It’s February 11, 2013 as I publish this column, and I’d like to begin with another trivia question for my readers. What historic event occurred in Catholicism exactly 155 years ago? Well, for those of you who already knew (or who cheated by looking at the article headline), it’s the anniversary of Our Lady of Lourdes.
Our Lady of Lourdes refers to one of the best known Marian apparitions of the Catholic Church. On February 11, 1858, Bernadette Soubirous, a 14 year old peasant girl from Lourdes, France, witnessed the first of these now famous apparitions. She told her mother that a beautiful "lady" had spoken to her in the cave of Massabielle (about a mile from town) while she was gathering firewood with her sister and a friend. The "lady" appeared to her on seventeen further occasions that year, ending on July 16, 1858.
The Martian appreciations are particularly famous because it was during this time that Bernadette asked the “beautiful lady” who she was. On March 25th, the figure replied, "Qué soï era immaculado councepcioũ " in her native language of Gascon Occitan (meaning “I am the Immaculate Conception" in English). This is a dogma about the Virgin Mary that is proclaimed by the Catholic Church.
However, the site is perhaps best known as the place where Lourdes water originates from. Lourdes water is water which flows from a local spring in the Grotto. The location of the spring was discovered by Bernadette herself in 1858, by digging in a spot where she was instructed to by Our Lady. Lourdes water still flows today at the same spot where it was discovered by Bernadette, and thousands of pilgrims have visited Lourdes to take water home with them. Many of the faithful pilgrims also drink at the spring and wash in the water. Lourdes authorities provide the water free of charge to any who ask for it. There have been many miracles associated with the water since that time.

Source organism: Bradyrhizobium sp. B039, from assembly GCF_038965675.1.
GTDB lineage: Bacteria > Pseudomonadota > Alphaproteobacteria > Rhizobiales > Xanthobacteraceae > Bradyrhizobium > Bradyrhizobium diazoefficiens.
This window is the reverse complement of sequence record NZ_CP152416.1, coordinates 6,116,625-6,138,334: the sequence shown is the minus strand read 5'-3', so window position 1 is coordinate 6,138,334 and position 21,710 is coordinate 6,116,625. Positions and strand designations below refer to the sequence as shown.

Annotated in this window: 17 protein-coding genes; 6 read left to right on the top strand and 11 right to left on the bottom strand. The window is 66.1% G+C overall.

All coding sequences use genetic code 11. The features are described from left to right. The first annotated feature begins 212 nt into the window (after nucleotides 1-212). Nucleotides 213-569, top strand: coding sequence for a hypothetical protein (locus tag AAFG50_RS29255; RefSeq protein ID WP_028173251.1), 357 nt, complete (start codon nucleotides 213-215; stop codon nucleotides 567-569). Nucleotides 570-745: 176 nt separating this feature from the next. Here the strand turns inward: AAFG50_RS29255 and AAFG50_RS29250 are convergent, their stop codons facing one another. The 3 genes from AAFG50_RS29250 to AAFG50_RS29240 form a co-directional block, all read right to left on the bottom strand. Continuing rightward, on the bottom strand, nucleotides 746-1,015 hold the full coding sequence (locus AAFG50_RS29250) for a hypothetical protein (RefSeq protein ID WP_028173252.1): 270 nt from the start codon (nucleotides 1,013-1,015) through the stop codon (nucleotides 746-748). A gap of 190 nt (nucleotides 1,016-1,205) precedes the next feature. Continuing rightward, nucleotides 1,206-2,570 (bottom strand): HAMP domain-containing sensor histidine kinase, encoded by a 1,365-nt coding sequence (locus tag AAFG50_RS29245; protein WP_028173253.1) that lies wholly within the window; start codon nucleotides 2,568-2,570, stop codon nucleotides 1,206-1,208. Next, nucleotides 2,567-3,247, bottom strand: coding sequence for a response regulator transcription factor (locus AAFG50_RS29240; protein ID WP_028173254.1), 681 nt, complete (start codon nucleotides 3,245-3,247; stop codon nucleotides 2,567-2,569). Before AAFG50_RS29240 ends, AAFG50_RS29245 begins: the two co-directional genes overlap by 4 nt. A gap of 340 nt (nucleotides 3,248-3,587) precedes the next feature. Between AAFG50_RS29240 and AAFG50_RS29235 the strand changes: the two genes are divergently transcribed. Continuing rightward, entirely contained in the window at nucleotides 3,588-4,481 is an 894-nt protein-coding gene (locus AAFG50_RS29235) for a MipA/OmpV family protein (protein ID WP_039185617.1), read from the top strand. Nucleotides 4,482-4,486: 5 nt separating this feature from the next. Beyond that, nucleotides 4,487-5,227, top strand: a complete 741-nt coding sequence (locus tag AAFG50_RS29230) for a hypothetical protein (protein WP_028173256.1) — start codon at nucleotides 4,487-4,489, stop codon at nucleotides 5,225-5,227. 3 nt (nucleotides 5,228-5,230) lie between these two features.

Like all Marian apparitions, there were many naysayers claiming Our Lady of Lourdes was a hoax, including several prominent Catholic officials in France at the time. But Our Lady of Lourdes has been one of the few apparitions that survived intense scrutiny over the years, and has been universally proclaimed as genuine by the Vatican and the Catholic Church. All recent Popes visited the Marian shrine at Lourdes personally, including three visits by Pope John Paul II personally. Indeed, Our Lady of Lourdes has so many faithful believers that it has a unique distinction among Catholic Marian apparitions. Namely, the visions have also been proclaimed as true by many protestant Christians. For example, the Anglican Communion has officially recognized the apparition of Our Lady of Lourdes as genuine. In September 2008, Archbishop Rowan Williams of Canterbury, the leading Anglican authority in the world, made a pilgrimage to Lourdes and preached to his flock about its miracles. Anglicans have also built a Marian Shrine on the location; relatively close the Roman Catholic shrine.
Part of the reason why Our Lady of Lourdes has such universal support is the events that occurred there are remarkably similar to other Marian visions that attracted millions of followers, Catholic and non-Catholic alike. For example, Bernadette's vision at Lourdes is remarkably like the case of Saint Juan Diego's vision in 1531 in Mexico. Both Juan Diego and Bernadette Soubirous were simple peasants who reported miraculous visions of a lady on a hill. Both said that the lady asked them to tell the local priests to build a chapel at that site of the vision. Both visions had a reference to roses, and both led to very large churches being built at the sites. Bernadette, a simple French girl, had no knowledge of what had occurred in Mexico two centuries earlier.